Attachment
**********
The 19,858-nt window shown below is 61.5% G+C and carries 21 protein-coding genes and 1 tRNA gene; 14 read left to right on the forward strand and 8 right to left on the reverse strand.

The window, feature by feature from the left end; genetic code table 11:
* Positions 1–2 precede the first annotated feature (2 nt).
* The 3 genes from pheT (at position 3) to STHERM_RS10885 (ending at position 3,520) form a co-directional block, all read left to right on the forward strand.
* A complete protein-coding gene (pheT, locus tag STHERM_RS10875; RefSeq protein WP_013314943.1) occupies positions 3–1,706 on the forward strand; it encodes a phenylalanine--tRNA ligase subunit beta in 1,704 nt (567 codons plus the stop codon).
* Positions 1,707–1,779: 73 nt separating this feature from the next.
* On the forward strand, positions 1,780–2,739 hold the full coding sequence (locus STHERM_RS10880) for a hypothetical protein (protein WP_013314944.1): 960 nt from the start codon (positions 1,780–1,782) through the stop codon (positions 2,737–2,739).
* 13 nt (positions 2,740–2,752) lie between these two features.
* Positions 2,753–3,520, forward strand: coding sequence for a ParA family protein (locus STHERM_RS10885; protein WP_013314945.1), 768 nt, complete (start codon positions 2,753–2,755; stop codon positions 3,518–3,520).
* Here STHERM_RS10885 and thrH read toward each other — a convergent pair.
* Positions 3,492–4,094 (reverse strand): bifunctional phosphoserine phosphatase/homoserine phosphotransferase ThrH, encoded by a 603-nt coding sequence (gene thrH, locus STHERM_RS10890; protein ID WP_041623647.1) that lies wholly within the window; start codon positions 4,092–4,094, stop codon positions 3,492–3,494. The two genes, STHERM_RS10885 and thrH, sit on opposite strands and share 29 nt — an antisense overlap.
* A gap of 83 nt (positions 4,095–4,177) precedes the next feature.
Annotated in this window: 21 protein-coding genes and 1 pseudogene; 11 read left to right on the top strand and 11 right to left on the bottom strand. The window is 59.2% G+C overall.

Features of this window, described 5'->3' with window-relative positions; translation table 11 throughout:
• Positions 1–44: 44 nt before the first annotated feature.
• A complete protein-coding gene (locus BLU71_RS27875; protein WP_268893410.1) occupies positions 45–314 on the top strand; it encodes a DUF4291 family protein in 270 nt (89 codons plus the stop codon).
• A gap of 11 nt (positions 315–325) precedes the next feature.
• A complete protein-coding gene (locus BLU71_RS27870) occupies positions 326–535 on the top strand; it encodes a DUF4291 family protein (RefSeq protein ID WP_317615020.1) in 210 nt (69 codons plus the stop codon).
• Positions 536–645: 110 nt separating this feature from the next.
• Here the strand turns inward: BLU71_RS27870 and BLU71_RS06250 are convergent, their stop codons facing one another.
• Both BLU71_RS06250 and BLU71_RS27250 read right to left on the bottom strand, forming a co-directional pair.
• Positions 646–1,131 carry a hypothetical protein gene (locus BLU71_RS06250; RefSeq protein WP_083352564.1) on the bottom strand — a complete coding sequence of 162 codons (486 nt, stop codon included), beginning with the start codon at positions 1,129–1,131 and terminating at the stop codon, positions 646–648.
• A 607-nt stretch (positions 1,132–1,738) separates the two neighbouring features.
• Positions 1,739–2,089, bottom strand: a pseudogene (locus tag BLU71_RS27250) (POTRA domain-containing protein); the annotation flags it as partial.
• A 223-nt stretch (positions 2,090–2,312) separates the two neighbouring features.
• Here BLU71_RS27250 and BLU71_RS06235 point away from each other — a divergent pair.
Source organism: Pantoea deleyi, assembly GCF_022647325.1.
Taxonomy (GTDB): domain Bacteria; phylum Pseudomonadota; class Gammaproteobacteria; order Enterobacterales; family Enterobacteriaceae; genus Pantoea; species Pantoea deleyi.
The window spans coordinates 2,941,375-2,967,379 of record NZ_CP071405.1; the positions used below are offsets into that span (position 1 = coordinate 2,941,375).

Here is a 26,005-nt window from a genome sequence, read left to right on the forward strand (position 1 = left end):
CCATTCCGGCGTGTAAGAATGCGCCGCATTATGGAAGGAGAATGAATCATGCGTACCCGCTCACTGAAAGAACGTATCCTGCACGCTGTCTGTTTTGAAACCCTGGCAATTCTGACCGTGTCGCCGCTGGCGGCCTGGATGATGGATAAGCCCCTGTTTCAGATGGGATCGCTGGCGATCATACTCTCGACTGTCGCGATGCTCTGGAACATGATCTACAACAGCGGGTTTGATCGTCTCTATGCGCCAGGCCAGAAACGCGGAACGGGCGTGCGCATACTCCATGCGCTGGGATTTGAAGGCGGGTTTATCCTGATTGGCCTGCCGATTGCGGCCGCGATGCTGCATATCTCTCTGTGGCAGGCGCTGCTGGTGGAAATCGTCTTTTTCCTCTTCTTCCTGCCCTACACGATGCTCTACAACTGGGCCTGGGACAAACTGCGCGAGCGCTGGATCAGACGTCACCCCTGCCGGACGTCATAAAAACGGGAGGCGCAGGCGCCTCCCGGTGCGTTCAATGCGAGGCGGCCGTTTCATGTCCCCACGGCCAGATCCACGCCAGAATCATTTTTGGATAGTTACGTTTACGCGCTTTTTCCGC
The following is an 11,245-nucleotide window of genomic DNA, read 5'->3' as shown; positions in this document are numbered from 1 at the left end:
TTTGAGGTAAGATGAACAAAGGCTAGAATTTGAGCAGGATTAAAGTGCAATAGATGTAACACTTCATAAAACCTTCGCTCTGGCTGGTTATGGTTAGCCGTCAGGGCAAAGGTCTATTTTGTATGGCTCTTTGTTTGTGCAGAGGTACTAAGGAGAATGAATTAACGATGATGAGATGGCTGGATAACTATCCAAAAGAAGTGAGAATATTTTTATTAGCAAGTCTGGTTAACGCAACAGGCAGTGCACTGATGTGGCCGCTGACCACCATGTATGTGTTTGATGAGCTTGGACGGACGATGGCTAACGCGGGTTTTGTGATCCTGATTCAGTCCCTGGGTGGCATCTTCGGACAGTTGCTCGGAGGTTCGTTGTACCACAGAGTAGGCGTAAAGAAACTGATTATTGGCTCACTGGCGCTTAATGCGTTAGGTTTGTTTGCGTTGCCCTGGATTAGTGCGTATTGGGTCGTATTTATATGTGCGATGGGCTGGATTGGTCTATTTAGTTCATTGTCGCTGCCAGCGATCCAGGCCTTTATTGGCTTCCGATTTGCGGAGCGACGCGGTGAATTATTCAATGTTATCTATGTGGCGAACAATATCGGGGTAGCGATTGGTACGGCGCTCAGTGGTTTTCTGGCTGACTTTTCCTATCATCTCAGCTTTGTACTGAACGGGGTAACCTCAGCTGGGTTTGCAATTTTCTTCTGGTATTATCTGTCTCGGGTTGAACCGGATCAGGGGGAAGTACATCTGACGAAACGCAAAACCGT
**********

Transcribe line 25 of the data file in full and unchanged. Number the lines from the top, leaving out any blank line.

• A 223-nt stretch (positions 2,090–2,312) separates the two neighbouring features.